That’s what Nigeria’s father calls her. He’s raised her as part of the Movement, a Black separatist group based in Philadelphia. Nigeria is homeschooled and vegan and participates in traditional rituals that connect her and other kids from the group to their ancestors. But when her mother—the perfect matriarch to their Movement—disappears, Nigeria’s world is upended. She finds herself taking care of her baby brother and stepping into a role she doesn’t want.
Nigeria’s mother had secrets. She wished for a different life for her children, which includes sending her daughter to a private Quaker school outside of their strict group. Despite her father’s disapproval, Nigeria attends the school with her cousin, Kamau, and Sage, who used to be a friend. There, she slowly begins to blossom and expand her universe.
As Nigeria searches for her mother, she starts to uncover a shocking truth. One that will lead her to question everything she thought she knew about her life and her family.
From award-winning author Ibi Zoboi comes a searing, powerful coming-of-age story about discovering who you are in the world—and fighting for that person—by having the courage to remix the founding tenets of your life to be your own revolution.
Title : Nigeria Jones
Author : Ibi Zoboi
Format : eARC
Page Count : 384
Genre : YA contemporary
Publisher : Balzer + Bray
Release Date : May 9, 2023
Reviewer : Hollis
Rating : unrated
Hollis’ unrated review
Here I am, once again, coming out of a read by Zoboi that I was so excited for.. and just not feeling any of that excitement by the end of it all. I think maybe, as much as I’m enthralled by the author, excited by what they are putting out in the world, it’s just maybe not meant to be for me.
I was lucky enough to attend an event and see Zoboi speak, and speak particularly about this book, and I was just star struck. I was so hooked by how they described this story, this journey, and how it related to them personally, and I was desperate to read it. So ending up here, with this result, is a bummer.
A lot of what Zoboi has done with this story is put the usual tropes of similar journeys on their head and flipped them. This isn’t the slow understanding of injustice and systemic racism and oppression. This is from the point of view of someone who has lived and breathed this knowledge since infancy. Equally, instead of being someone who has broken down barriers and been integrated into a predominantly white school system, Nigeria’s father is actively trying to keep her out of said school because it is, well, a system. And instead he wants to her remain homeschooled with the eventual goal of realizing the Movement, allowing for a curriculum, and a safe space, untouched by white society and structure.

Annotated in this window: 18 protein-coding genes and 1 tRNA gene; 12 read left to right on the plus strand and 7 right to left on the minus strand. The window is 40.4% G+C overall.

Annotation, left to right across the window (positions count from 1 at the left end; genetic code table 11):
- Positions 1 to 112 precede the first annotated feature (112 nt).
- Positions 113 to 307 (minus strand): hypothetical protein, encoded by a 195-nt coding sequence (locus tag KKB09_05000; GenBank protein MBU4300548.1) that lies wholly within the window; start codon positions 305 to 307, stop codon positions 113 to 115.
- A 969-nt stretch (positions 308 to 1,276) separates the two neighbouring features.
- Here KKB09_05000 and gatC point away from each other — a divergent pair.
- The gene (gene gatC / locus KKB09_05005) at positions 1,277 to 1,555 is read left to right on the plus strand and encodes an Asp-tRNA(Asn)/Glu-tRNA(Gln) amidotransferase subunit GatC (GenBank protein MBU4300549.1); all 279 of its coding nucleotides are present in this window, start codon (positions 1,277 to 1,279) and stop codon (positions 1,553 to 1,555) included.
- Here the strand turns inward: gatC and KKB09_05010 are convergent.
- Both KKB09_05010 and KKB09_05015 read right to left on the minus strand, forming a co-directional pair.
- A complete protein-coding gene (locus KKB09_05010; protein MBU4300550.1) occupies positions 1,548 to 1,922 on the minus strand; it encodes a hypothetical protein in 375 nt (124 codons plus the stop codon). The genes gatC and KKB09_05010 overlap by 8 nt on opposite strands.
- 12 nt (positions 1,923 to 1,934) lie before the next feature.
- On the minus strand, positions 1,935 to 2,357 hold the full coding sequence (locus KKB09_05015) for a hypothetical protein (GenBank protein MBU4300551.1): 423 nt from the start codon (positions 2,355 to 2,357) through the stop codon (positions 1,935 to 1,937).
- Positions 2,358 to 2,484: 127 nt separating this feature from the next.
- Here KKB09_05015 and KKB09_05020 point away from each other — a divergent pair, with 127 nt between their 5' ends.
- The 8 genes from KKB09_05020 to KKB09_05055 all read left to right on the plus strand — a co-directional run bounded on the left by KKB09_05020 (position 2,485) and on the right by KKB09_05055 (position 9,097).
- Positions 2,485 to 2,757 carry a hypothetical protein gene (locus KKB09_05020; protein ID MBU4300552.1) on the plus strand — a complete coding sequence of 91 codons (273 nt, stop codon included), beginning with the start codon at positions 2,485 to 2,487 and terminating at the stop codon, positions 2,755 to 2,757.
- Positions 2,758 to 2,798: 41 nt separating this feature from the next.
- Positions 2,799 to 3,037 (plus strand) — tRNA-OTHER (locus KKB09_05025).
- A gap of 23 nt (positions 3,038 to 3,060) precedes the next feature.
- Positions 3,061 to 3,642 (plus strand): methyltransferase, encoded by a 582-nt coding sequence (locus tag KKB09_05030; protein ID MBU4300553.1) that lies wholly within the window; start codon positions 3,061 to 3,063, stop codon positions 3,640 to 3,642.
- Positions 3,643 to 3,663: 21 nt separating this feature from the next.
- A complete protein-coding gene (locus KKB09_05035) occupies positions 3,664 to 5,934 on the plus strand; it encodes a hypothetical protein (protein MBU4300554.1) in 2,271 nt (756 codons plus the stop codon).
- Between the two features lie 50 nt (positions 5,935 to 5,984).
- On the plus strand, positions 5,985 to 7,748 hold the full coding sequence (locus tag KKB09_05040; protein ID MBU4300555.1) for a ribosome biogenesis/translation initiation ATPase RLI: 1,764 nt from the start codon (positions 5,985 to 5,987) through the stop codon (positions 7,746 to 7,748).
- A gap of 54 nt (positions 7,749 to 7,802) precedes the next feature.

My father doesn’t want to change the world; he wants to create his own world.
But not free of the patriarchy, as Nigeria soon comes to realize.
Despite how interesting all of this was, I found myself hard pressed to push through this book. Despite the sympathy and concern and, well, rage, I felt for Nigeria, I was at equal turns frustrated and put off by her, too. I don’t know if it was the rougher cut of the ARC or how she was meant to be read but she flipflopped a lot from one mentality to the next and maybe that’s understandable with how she was raised vs what she was experiencing but it was very inconsistent. Equally, with all this heaviness, I struggled to connect or at least enjoy the characters, any character, and I’m not sure I found a single one. Maybe KD? Or maybe she was the one I liked because she was easy to like. I don’t know.
I also wasn’t all that surprised by the ‘twist’, if we can call it that, and I just kept waiting for that shoe to drop.
I don’t know, I’m all mixed about this one. So I’m taking the easy way out and leaving this unrated. I am sad about this result but I’m hopeful this was just a case of wrong time for me to read this or maybe, again, I’m just not able to connect with the author’s words despite loving their concepts. So I definitely would not discourage you from picking this up, in fact it’s the opposite. I highly recommend you give this a go. Because frustration with Nigeria’s character and circumstance aside, it’s a whole new perspective on a similar story and I think it’s incredibly important.
[..] where do we draw a line between the harmful ideas our loved ones perpetuate and our own journeys to find meaning and truth in the world?
And hey maybe I wasn’t supposed to enjoy it, just learn from it. And I did. But I also like to enjoy my reads and sadly, as I didn’t, well, here we are.
** I received an ARC from the publisher (thank you!) in exchange for an honest review. **